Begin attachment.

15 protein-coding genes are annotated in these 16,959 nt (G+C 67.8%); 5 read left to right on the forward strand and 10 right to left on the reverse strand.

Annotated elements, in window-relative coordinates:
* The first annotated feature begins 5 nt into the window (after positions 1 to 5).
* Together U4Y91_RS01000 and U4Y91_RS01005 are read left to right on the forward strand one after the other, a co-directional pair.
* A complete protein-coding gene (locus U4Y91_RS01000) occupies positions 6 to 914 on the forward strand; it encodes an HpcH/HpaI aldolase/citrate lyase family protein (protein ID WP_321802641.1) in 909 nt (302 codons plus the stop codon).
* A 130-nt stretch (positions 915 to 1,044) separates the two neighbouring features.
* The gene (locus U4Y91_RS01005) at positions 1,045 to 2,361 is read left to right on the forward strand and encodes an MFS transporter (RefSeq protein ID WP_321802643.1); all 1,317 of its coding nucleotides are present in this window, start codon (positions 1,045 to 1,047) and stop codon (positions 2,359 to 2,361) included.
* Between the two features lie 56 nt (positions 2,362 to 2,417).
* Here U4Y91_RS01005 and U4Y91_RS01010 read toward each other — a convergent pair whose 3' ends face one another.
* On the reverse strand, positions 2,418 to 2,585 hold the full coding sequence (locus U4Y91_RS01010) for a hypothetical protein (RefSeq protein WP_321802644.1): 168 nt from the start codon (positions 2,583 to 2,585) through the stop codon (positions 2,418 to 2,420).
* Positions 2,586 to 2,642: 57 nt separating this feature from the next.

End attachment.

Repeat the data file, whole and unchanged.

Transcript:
15 protein-coding genes are annotated in these 16,959 nt (G+C 67.8%); 5 read left to right on the forward strand and 10 right to left on the reverse strand.

Annotated elements, in window-relative coordinates:
* The first annotated feature begins 5 nt into the window (after positions 1 to 5).
* Together U4Y91_RS01000 and U4Y91_RS01005 are read left to right on the forward strand one after the other, a co-directional pair.
* A complete protein-coding gene (locus U4Y91_RS01000) occupies positions 6 to 914 on the forward strand; it encodes an HpcH/HpaI aldolase/citrate lyase family protein (protein ID WP_321802641.1) in 909 nt (302 codons plus the stop codon).
* A 130-nt stretch (positions 915 to 1,044) separates the two neighbouring features.
* The gene (locus U4Y91_RS01005) at positions 1,045 to 2,361 is read left to right on the forward strand and encodes an MFS transporter (RefSeq protein ID WP_321802643.1); all 1,317 of its coding nucleotides are present in this window, start codon (positions 1,045 to 1,047) and stop codon (positions 2,359 to 2,361) included.
* Between the two features lie 56 nt (positions 2,362 to 2,417).
* Here U4Y91_RS01005 and U4Y91_RS01010 read toward each other — a convergent pair whose 3' ends face one another.
* On the reverse strand, positions 2,418 to 2,585 hold the full coding sequence (locus U4Y91_RS01010) for a hypothetical protein (RefSeq protein WP_321802644.1): 168 nt from the start codon (positions 2,583 to 2,585) through the stop codon (positions 2,418 to 2,420).
* Positions 2,586 to 2,642: 57 nt separating this feature from the next.